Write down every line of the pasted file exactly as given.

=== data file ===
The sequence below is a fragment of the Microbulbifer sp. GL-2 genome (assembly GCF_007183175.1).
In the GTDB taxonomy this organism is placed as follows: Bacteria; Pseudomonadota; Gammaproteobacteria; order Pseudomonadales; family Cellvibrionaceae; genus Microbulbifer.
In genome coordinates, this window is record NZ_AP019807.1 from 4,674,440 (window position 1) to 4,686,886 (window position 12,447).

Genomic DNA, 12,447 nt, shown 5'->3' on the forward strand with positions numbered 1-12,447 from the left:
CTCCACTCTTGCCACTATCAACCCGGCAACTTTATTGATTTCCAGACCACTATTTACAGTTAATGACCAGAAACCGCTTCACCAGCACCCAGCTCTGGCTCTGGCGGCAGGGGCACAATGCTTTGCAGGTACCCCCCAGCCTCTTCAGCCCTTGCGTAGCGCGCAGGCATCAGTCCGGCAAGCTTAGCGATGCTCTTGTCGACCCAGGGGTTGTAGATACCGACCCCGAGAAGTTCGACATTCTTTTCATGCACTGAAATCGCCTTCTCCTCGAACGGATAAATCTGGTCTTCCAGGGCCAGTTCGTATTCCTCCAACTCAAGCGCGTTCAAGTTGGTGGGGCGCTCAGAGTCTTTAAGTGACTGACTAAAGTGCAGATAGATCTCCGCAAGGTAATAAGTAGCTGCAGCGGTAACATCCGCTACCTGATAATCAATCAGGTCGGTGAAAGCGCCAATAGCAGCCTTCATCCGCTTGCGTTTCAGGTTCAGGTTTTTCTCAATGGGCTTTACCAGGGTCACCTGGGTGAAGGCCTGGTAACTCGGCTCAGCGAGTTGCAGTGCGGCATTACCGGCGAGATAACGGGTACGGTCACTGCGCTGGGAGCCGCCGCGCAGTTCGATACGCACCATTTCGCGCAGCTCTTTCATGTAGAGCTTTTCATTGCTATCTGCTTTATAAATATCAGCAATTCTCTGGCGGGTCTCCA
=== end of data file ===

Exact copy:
The sequence below is a fragment of the Microbulbifer sp. GL-2 genome (assembly GCF_007183175.1).
In the GTDB taxonomy this organism is placed as follows: Bacteria; Pseudomonadota; Gammaproteobacteria; order Pseudomonadales; family Cellvibrionaceae; genus Microbulbifer.
In genome coordinates, this window is record NZ_AP019807.1 from 4,674,440 (window position 1) to 4,686,886 (window position 12,447).

Genomic DNA, 12,447 nt, shown 5'->3' on the forward strand with positions numbered 1-12,447 from the left:
CTCCACTCTTGCCACTATCAACCCGGCAACTTTATTGATTTCCAGACCACTATTTACAGTTAATGACCAGAAACCGCTTCACCAGCACCCAGCTCTGGCTCTGGCGGCAGGGGCACAATGCTTTGCAGGTACCCCCCAGCCTCTTCAGCCCTTGCGTAGCGCGCAGGCATCAGTCCGGCAAGCTTAGCGATGCTCTTGTCGACCCAGGGGTTGTAGATACCGACCCCGAGAAGTTCGACATTCTTTTCATGCACTGAAATCGCCTTCTCCTCGAACGGATAAATCTGGTCTTCCAGGGCCAGTTCGTATTCCTCCAACTCAAGCGCGTTCAAGTTGGTGGGGCGCTCAGAGTCTTTAAGTGACTGACTAAAGTGCAGATAGATCTCCGCAAGGTAATAAGTAGCTGCAGCGGTAACATCCGCTACCTGATAATCAATCAGGTCGGTGAAAGCGCCAATAGCAGCCTTCATCCGCTTGCGTTTCAGGTTCAGGTTTTTCTCAATGGGCTTTACCAGGGTCACCTGGGTGAAGGCCTGGTAACTCGGCTCAGCGAGTTGCAGTGCGGCATTACCGGCGAGATAACGGGTACGGTCACTGCGCTGGGAGCCGCCGCGCAGTTCGATACGCACCATTTCGCGCAGCTCTTTCATGTAGAGCTTTTCATTGCTATCTGCTTTATAAATATCAGCAATTCTCTGGCGGGTCTCCA